Generally speaking, when companies build industrial versions of tractors, they don't make many major changes — just some tweaks here and there. Such is the case with the Oliver 1900. The industrials had a hair more power, a little bit faster gears in the transmission, and a heavier front axle. One other change you usually see on front wheel assisted tractors is shorter, squatier rear tires (23.1x26) and taller fronts (11.2x24). That's what this tractor is equipped with, and I believe that's the setup it shipped with when it was built in 1962.

Oliver produced the 1900 Industrials from 1960 to 1964, although I don't believe I've ever seen a Series A tractor before. Industrial tractors don't have an overly huge market, so production numbers were a lot lower than the ag models. In fact, I don't think anybody's ever gone up to Charles City and put in the time to figure out how many 1900 Industrials were actually built. I asked around a little, but nobody I spoke with had ever heard or seen the numbers. I'd be surprised if they made more than 200 of them, though.

Sales

Oliver decided to introduce the Hundred Series to their dealers the week before Thanksgiving in 1959. They flew their dealers into Waterloo, Iowa for a two-day expo where the sales team really pulled out the stops. It wasn't quite as big as the way Deere would do it with the launch of the next generation tractors, but it was close. The big entertainment for the show were the Oliverettes. eight Charles City housewives (and a couple of alternates) hand-selected by the company, paraded around the Hippodrome in Waterloo on Oliver 770s in a square-dance routine they'd been practicing for months. It was also a subtle reminder to the dealers that the tractors they still had on the lot were agile and easy to drive.

(As a side note, my friend Sherry Schaefer devotes nearly a full page to the Oliverettes in her book, Classic Oliver Tractors. It's an excellent read and a terrific account of the complex history of the company. Well worth adding to your bookshelf, as far as I'm concerned!)

From the Oliverettes to the introduction of the tractors, the launch was a big success. It created buzz amongst the dealers immediately and probably gave them something extra to be thankful for a week later! Based on what I've read about the late 50s, almost every brand's dealer channel felt like the lineups were getting really stale. They were all itching for something fresh and modern to sell!

When the tractors rolled out to the dealer lots in the spring of 1960, sales were brisk. Farmers liked the new look and loved the power!

The Oliver 1900 Industrial FWA you can buy next week

A yellow Oliver 1900 tractor with a white grill.
Photo Credit: Tractor Zoom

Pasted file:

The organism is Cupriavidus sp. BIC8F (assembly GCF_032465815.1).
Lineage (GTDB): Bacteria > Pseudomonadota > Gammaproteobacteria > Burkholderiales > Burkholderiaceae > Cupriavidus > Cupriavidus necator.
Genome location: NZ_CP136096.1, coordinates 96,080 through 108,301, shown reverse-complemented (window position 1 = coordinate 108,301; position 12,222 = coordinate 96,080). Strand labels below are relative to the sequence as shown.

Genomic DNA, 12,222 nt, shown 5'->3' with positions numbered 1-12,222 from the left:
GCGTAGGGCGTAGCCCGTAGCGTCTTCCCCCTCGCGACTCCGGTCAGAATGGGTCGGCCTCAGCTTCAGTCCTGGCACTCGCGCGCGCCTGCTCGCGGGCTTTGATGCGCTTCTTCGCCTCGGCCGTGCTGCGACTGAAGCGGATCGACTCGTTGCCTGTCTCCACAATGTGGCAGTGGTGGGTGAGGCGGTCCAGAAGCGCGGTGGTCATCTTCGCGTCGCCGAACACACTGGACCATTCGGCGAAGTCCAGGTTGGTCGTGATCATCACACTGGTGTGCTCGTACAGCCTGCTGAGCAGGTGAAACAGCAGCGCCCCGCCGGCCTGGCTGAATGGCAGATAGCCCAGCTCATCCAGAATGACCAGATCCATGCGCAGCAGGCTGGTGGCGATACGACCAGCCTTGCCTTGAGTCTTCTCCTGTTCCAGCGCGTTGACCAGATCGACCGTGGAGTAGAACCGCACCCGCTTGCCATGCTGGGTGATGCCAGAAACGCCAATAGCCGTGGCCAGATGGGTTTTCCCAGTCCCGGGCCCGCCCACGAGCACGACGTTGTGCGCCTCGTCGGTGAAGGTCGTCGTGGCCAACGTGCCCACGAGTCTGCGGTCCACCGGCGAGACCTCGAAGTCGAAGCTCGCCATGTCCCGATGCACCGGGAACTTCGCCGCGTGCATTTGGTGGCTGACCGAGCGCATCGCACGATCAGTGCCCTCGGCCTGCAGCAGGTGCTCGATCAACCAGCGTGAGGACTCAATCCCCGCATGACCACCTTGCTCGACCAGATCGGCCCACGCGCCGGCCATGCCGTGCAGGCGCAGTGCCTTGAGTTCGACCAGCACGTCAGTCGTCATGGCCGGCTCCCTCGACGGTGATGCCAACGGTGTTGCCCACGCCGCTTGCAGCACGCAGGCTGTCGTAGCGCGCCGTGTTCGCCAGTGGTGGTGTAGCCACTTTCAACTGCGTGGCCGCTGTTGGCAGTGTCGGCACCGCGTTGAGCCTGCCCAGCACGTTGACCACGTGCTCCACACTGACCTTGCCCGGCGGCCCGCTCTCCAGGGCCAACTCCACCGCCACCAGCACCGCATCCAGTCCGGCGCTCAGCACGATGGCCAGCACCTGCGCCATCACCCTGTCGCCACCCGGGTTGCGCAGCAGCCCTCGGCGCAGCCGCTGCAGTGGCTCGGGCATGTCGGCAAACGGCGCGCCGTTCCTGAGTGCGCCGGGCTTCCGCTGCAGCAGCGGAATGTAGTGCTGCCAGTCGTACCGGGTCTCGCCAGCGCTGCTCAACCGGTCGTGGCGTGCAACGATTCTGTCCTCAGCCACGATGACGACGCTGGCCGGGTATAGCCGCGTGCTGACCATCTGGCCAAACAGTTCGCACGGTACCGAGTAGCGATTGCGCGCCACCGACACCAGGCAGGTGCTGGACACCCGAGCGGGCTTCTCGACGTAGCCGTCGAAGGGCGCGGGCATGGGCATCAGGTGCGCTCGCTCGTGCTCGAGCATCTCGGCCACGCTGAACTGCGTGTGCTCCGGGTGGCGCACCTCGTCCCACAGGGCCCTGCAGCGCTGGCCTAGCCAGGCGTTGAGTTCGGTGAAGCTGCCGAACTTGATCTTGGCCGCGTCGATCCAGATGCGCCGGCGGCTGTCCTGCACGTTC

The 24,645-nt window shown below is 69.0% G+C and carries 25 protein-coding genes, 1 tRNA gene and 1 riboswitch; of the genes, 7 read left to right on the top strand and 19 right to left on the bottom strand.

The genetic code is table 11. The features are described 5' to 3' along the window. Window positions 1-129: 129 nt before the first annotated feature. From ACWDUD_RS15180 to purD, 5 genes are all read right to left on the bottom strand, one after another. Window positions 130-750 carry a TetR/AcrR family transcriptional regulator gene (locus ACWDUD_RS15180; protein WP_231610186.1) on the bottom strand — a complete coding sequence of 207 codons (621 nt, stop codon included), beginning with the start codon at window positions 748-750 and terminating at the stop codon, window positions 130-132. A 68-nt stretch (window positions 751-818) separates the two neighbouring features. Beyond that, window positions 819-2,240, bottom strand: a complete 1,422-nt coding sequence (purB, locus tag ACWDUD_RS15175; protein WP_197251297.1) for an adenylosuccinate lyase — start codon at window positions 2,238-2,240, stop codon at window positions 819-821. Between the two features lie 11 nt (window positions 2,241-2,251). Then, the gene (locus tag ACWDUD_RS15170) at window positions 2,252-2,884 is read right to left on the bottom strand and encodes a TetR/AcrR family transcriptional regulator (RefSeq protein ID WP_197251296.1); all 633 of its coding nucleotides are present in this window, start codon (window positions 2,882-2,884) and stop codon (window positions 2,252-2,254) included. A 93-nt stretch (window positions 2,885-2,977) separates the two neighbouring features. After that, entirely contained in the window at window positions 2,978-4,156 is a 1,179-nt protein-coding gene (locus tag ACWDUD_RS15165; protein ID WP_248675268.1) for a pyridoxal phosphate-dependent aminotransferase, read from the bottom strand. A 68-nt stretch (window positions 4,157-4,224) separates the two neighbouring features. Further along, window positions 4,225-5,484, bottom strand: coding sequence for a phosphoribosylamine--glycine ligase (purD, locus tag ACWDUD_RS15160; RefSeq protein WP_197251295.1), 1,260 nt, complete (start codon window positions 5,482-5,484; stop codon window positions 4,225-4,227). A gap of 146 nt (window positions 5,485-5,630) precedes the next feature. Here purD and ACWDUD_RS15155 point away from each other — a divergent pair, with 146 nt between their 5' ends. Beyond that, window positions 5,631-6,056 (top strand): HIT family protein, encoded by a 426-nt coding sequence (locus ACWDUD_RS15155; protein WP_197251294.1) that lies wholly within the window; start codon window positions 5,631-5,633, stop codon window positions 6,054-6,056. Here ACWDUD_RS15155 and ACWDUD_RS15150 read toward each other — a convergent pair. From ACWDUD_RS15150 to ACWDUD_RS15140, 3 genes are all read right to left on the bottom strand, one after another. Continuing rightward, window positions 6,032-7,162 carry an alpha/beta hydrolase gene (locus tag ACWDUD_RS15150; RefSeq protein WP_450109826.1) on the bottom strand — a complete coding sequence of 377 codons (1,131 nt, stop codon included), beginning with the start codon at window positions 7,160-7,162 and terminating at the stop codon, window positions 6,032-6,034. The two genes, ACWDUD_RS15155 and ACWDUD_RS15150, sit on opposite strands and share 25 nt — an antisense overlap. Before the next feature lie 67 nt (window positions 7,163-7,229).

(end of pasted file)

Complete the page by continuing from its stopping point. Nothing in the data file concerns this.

This big fella currently lives in Lohrville, Iowa just southwest of Fort Dodge, but you can take it home Wednesday, June 29! Hit the photo to get the details!

This tractor is part of a pretty large tractor collection owned by Paul Vogel of Lohrville, Iowa. Including the non-runners, I believe there are 60 tractors on the sale! He's got some pretty rare ones, too — that beautiful Super 99 up above, a 990 in the barn, a FWA 1855 (that I believe is one of 191 built), a nice 2150, a 2655, and the list goes on. There's a lot of neat stuff at this sale. If I can, I'm going to get up there for photos and video!

What's it worth?

Absolutely no idea. They come up on auction so rarely it's awful tough to get an idea of what it might sell for. I talked briefly to Chris Losey (He's got a terrific YouTube channel called That Oliver Guy.), and he suspects it could be the bargain buy of the day. In his experience, Oliver 1900 Industrials tend to go for a little less than their green counterparts. See, typically, the industrials don't have hydraulics, which is a turnoff to some collectors. This one, however, does have them, but it doesn't have a 3-point hitch.

Honestly, I'm not sure where to ballpark this tractor – $20,000 to $23,000, maybe?

Either way, it'll be fun to watch this one sell, and I'm looking forward to getting out of the office and heading up there! (I've got a buddy who's adamant he's bringing that 2655 home with him come heck or high water. He's been wanting one for years, and I think he's pretty serious about this one! If he gets it, you can bet I'll put him on camera to talk about it! 

Here are the auction details one more time.

If you're at the sale, look for the big fella in a blue Tractor Zoom hat!

Ryan Roossinck
Hi! I’m Ryan, and I love tractors. It doesn’t matter if it’s a showpiece, an oddball, or seen its share of life ... if it’s unique and it’s listed by one of our auctioneer partners at Tractor Zoom, I’m going to show it off a little bit! This equipment is all up for auction RIGHT NOW so you can bid on it. I think it’s cool, and I hope you will too! This is Interesting Iron!